Compare and contrast the strategies adopted in conveying a sense of local identity. Do you think this type of work is easier or harder if you come from the place you’re documenting ? Can you find any evidence that ‘the same geographical space can be different places at the same time’ ?
Jens Olof Lasthein b Sweden
Waiting for the future –pictures from Abkhazia
Born in Sweden and brought up in Denmark Jens Olof Lasthein is a freelance photographer who also works on self-directed personal projects. Curiosity about a breakaway state that did not officially exist led him to document the Eastern Europeans who inhabited an environment very different to his own.
The images were taken using a wide angle panoramic camera and 35mm film allowing him to include “more actions happening at the same time” . He does occasionally stage scenes but he says “mostly it doesn’t work ” , preferring instead not to direct but record spontaneously , getting to know his subjects through talking , sharing a meal or drink . However he acknowledges his being there will inevitably influence the outcome . Due to the panoramic view the saturated images are neither traditional portrait or landscape but a hybrid of both and have incongruous elements in the frame that at first glance seem strange and are difficult to read. He explains “the world is not easy to understand so the pictures should not be too easy either “.
The bleakness of life here is suggested by the backdrop of shingle beaches , derelict buildings and stray dogs . Yet life goes on , the inhabitants socialise , sunbathe and swim , make the most of their environment despite the harsh reality of their environment as they await their future , whatever that may bring .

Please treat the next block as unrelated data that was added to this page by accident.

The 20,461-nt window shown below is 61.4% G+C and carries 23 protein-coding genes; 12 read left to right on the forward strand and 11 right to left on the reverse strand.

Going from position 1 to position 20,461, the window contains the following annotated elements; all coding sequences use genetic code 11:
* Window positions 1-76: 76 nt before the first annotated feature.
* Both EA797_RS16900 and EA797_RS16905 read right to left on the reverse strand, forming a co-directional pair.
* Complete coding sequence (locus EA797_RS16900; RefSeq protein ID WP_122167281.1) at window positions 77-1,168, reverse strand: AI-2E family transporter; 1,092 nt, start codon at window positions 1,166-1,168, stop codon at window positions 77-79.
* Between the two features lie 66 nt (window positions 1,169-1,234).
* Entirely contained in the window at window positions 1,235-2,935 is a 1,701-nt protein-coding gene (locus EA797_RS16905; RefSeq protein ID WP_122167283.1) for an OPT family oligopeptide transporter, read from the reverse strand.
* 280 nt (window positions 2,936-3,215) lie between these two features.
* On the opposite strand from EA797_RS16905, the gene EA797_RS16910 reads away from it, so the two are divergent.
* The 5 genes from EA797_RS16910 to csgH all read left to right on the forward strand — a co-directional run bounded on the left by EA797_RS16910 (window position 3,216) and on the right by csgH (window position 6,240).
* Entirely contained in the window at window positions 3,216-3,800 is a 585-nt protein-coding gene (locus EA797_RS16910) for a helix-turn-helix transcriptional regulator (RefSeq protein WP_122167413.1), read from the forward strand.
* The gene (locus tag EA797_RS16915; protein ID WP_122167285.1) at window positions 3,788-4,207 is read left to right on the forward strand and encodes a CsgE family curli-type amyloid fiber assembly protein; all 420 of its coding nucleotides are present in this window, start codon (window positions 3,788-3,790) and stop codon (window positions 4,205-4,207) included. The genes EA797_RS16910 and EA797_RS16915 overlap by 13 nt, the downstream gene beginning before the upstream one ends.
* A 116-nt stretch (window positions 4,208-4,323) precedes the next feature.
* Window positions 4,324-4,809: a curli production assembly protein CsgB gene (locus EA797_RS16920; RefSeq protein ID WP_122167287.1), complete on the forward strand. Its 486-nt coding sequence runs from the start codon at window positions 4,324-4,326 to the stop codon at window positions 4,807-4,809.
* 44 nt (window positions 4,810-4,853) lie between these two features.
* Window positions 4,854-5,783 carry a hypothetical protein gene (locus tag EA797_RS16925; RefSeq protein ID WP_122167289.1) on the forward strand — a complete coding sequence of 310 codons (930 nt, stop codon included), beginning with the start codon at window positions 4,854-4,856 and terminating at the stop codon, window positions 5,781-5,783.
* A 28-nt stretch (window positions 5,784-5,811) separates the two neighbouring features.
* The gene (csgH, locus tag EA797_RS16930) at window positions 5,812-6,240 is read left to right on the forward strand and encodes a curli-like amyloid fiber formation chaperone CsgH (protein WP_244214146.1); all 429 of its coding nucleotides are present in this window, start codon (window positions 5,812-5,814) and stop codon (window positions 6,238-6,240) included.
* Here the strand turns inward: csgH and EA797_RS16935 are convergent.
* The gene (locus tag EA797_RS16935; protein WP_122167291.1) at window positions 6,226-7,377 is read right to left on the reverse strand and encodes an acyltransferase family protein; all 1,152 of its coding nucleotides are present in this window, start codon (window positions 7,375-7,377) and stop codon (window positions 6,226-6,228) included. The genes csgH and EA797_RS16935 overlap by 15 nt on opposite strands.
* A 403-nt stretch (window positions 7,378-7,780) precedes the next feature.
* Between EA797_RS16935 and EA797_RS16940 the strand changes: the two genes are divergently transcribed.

David Goldblatt b1930 South Africa
South African Goldblatt considers his photography to be ” a conversation between me and myself and the subject ” . His early monochrome work was taken during the time of racial segregation and I find it interesting that he states his work was not particularly about apartheid . However by choosing instead to record the often routine details of every day life ” his views of shanty towns , billboards , shacks , and public monuments subtly alluded to the conditions of racial inequality” ( Warner Marien Mary , 2010 ,p.g 327 ) . He is not concerned with technical attributes but in what an image suggests, its real meaning. His images are intended to question who we are , our integrity , how did we reach this situation and “Goldblatt is enough of a documentarist to register the place without bias , seeing it as both ‘nondescript and elusive‘ ” (Jeffrey , 1997, pg.181) .
Despite using colour for his commercial commissions his personal projects were recorded almost exclusively in black and white, “you need to work to look at a black and white photograph. It doesn’t immediately come to you . Colour is much more sensuous , sweet and welcoming ” . However by the 1990’s the advance of new technology encouraged Goldblatt to also photograph his private assignments in colour . Apartheid ended in 1994 but social and economic inequalities continued . In 1998 shocked with he saw was happening to Johannesburg he felt “no sense of belonging” , he considered post-apartheid South Africa had become a “wasteland” . With political change and the end of apartheid his documentary work no longer needed to record racial inequality but the social disparity and decay he saw present in South African communities.